Swarthmore received considerable media attention this past spring, after several students filed a complaint against the school, alleging that Swarthmore’s sexual assault policy was so faulty that it discriminated against women in violation of Title IX. Neither the complaint nor most media coverage mentioned the specifics of the policy, which in fact was extraordinarily one-sided in favor of accusers, in that it forbade accused students from even mentioning the charges against them to an attorney, and once the proceedings began, forbade an accused student from cross-examining his accuser–the only witness so protected under college standards.
Based on two recent stories first publicized by the Swarthmore Independent, it seems that the college is even further determined to set aside (some of its) students’ civil liberties in the name of political correctness. The first involves a change in the way students are assigned to the (already biased) sexual assault panels. Following the lead of a handful of other institutions (Stanford, Vassar, UNC), Swarthmore now is providing specific training to students who serve on sexual assault panels (and, it appears, only to these students–not to student judicial panel members who consider other issues). The training includes “the dynamics of sexual harassment, … the factors relevant to a determination of credibility, … evaluation of consent and incapacitation, the application of the preponderance of the evidence standard … , sanctioning, and the College’s policies and procedures.”
Very, very little is known about the precise nature of these “training” sessions, in large part because colleges do not publicize the material. To the best of my knowledge, the only training documents that reached the public eye were Stanford’s, thanks to FIRE’s efforts. Stanford’s training advice–that an accused student presenting his argument in a persuasive and logical manner could in and of itself be interpreted as a sign of guilt–gives considerable pause about what these new Swarthmore adjudicators will be told in their training sessions.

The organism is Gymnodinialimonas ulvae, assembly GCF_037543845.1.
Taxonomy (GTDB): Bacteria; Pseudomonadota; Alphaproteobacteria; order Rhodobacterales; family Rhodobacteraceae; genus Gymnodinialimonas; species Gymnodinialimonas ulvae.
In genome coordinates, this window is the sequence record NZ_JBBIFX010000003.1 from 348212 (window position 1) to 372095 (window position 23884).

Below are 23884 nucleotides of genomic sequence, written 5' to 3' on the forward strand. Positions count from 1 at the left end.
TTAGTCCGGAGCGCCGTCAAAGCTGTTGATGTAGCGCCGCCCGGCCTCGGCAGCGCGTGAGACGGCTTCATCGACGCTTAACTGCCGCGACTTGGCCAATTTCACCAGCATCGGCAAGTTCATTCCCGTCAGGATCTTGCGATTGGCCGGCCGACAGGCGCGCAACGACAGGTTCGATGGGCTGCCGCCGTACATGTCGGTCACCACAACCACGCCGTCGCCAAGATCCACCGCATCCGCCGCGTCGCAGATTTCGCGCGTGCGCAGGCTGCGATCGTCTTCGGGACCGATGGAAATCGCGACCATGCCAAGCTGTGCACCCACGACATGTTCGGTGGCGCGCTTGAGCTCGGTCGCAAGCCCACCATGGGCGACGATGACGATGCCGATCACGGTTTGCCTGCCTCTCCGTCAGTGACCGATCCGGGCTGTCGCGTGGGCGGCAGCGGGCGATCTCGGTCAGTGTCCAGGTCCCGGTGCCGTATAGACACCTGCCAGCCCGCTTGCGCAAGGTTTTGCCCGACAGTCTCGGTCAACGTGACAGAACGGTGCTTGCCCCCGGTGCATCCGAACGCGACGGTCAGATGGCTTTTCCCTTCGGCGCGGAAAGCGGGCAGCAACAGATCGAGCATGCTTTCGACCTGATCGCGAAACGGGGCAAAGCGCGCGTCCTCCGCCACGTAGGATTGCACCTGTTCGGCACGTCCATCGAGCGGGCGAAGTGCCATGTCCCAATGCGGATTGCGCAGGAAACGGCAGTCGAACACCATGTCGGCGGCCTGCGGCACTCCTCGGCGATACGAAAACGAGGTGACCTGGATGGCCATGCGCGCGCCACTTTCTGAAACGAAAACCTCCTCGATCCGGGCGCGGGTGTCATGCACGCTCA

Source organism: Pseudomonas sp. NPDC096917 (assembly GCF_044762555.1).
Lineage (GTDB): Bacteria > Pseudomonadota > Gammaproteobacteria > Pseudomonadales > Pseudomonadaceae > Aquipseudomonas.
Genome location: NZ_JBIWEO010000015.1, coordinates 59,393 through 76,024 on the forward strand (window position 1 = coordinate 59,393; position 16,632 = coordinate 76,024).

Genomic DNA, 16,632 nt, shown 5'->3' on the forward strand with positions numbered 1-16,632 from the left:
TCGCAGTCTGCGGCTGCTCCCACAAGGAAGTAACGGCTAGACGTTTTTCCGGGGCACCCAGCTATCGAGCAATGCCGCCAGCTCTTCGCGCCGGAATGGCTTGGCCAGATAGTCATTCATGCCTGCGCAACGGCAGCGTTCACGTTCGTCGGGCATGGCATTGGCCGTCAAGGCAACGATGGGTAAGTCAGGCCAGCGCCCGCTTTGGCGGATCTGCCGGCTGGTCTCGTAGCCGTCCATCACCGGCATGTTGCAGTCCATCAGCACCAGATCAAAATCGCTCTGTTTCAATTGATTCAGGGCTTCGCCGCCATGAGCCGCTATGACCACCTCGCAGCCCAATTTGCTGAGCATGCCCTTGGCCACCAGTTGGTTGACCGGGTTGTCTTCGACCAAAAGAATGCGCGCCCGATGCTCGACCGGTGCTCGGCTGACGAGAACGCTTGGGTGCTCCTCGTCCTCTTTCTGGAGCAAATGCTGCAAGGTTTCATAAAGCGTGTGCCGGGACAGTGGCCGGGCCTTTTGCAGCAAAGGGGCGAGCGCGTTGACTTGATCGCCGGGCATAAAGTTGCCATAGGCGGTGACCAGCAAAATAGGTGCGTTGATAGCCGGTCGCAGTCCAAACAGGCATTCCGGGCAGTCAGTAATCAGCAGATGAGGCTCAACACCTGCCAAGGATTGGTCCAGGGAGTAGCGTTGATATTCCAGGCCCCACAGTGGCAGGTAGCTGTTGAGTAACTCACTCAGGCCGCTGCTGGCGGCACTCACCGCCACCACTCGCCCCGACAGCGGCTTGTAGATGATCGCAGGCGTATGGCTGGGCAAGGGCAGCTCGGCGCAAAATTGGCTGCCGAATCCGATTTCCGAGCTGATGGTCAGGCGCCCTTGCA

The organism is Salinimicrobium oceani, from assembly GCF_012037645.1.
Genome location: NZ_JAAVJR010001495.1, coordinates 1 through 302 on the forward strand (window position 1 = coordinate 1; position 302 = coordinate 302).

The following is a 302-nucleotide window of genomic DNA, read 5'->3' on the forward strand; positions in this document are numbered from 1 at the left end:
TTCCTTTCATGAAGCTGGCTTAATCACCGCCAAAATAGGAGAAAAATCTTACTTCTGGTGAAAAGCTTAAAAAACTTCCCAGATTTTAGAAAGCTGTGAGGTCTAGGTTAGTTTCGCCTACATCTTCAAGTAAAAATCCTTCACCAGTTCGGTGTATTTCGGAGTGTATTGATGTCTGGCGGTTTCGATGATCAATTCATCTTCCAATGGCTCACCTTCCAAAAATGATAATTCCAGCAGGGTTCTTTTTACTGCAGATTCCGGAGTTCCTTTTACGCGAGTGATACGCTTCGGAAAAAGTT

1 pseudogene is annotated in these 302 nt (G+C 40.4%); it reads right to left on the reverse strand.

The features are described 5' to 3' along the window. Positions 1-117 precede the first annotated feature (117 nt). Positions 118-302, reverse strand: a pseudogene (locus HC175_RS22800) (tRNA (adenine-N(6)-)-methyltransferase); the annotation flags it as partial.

Then, the college cracked down on a fraternity that sent out bid invitations that “featured a collage of half-naked women copied from the Internet.” (That is: no students at Swarthmore.) Swarthmore administrators decried the flier as a violation of the college’s community values, and announced that fraternity members would be required to participate in a Title IX training session, all as part of a “remedies-based resolution” and a “non judicial approach.”
Perhaps, it might be said, Swarthmore’s “community values” are neo-Victorian, or are associated with the religious right (note the community standards at such institutions as BYU or Liberty). But, as the Independent noted, this isn’t at all the case: instead, Swarthmore is a college that annually hosts such politically correct–but hardly neo-Victorian–events as “Genderf**k, masturbatory theater, the Vagina Monologues, and Crunkfest.”
At Swarthmore, then, objectionable, even raunchy, speech is fully consistent with the school’s community values as long as the message of that speech conforms to the ideological predispositions of the college administration. Yet another reason to distrust the new sexual assault training instituted by the very same administration.